This is pretty personal. To me, i compare running a marathon with a normal person living his/her life from birth till the end of life. Basically when you started off running the first 10km, you tell yourself you got this, you make sure your effort is steady, pace is steady and this is the part you smiled the most. This is similar to the first 20 years of your life. Basically everything is planned out for you. Your life is usually smooth flowing and there’s little cause for concern as there are always support around you. Sometimes you need them, sometimes you don’t (same as the water points in the first 10km :p). When you start your 11km to the half marathon mark, you still want to ensure a steady effort, but you realised its not as easy compared to the first 10km. Same with your life, from age 20-40, you find yourself grappling with making decisions of your own. Choosing and evaluating your partner, finding a suitable apartment, doing renovation, finding and retaining the right peers in your life. While you find your self having to make decisions of your own, you can still count on the peers around you and yes you will always count on them for a second opinion now, be it your family, your friends or colleagues. The 21-30km mark can be the most daunting to some. Mentally you know you have completed half of it but there’s another half to go. Some start to fatigue midway through and saw their pace dragged away. Some took this opportunity to make up for loss time while managing their expectation and making plans for the final 10km. This is similar to a person’s life. When you are 40, everything seems to come to a stand still. For some, age is a concern and just looking at the numbers ‘4’ and ‘0’ together is daunting enough. For others, they start making plans, they made friends with younger peeps, get involved in running more and being healthy, start making plans for family while managing other commitments. Then come the final 10km (i once had a friend whom told me a marathon was 40km, last 2km on andrenaline so don’t count them in). Your legs are heavy, you feel like dying but you know if you slow down now you’ll crash to a point of no return. In life, when you are past 60, i would pressume peeps just want to take it easy and ‘crash’ in their comfortable sofa and enjoy a retired lifestyle. This contrast is what motivates me in the final 10km. I am not 60 now and i will not be 60 anytime soon. I usually ran the last 10km faster than the first 30km by inducing this concept into my brain. I could run less (maybe even retired from running) when I’m 60, but that time has yet to come.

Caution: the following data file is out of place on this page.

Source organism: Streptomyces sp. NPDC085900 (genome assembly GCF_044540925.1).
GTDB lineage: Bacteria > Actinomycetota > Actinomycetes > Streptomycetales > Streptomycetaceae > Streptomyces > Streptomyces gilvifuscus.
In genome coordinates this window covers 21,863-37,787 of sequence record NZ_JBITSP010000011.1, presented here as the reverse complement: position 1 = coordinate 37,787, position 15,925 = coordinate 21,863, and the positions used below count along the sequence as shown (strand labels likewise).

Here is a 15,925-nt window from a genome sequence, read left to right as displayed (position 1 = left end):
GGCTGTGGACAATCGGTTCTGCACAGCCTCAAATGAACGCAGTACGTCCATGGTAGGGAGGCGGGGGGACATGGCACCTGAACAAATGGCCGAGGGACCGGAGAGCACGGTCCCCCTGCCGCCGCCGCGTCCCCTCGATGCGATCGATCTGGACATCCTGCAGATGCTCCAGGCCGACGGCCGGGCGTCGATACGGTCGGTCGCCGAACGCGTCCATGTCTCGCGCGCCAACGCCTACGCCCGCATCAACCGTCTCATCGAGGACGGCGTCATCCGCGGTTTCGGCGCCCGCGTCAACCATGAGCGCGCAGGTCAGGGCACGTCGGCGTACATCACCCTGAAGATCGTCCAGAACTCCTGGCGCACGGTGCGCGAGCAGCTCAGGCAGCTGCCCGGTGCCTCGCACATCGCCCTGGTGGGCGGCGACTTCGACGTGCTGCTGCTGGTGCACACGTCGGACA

track sunset

There will always be non runners whom when they knew you run marathons, come asking for your timings. And when you tell them the timing, the first look of their face betrayed whatever they wish to say in the next instance. Why? They use their 2.4km timing and start multiplying, without taking into fatigue into consideration. They will never understand the above points unless……

They run a Marathon.

– skinnykenyan

Image credit: 123rf.com


Posted by skinnykenyan
February 25, 2015 16:09
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  1. Brilliantly expressed! I love your final line – people really cannot understand until they’ve experienced it for themselves.

    Congratulations on completing a marathon. =)